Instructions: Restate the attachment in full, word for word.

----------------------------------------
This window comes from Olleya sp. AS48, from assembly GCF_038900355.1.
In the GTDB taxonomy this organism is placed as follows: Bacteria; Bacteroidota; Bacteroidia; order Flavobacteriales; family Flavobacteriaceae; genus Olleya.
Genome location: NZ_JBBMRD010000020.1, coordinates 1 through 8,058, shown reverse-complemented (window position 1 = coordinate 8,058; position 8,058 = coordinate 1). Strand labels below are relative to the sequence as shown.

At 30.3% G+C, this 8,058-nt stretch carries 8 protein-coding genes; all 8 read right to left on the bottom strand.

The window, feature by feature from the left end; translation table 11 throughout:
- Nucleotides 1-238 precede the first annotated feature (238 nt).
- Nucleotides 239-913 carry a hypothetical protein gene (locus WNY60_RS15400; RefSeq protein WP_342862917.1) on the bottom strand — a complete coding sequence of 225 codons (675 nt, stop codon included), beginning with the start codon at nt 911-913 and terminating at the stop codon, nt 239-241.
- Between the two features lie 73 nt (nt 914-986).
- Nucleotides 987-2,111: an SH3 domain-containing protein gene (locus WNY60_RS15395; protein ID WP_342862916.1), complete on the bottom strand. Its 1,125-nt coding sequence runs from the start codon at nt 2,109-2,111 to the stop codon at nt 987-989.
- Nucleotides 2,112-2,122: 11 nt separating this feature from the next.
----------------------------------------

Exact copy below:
This window comes from Olleya sp. AS48, from assembly GCF_038900355.1.
In the GTDB taxonomy this organism is placed as follows: Bacteria; Bacteroidota; Bacteroidia; order Flavobacteriales; family Flavobacteriaceae; genus Olleya.
Genome location: NZ_JBBMRD010000020.1, coordinates 1 through 8,058, shown reverse-complemented (window position 1 = coordinate 8,058; position 8,058 = coordinate 1). Strand labels below are relative to the sequence as shown.

At 30.3% G+C, this 8,058-nt stretch carries 8 protein-coding genes; all 8 read right to left on the bottom strand.

The window, feature by feature from the left end; translation table 11 throughout:
- Nucleotides 1-238 precede the first annotated feature (238 nt).
- Nucleotides 239-913 carry a hypothetical protein gene (locus WNY60_RS15400; RefSeq protein WP_342862917.1) on the bottom strand — a complete coding sequence of 225 codons (675 nt, stop codon included), beginning with the start codon at nt 911-913 and terminating at the stop codon, nt 239-241.
- Between the two features lie 73 nt (nt 914-986).
- Nucleotides 987-2,111: an SH3 domain-containing protein gene (locus WNY60_RS15395; protein ID WP_342862916.1), complete on the bottom strand. Its 1,125-nt coding sequence runs from the start codon at nt 2,109-2,111 to the stop codon at nt 987-989.
- Nucleotides 2,112-2,122: 11 nt separating this feature from the next.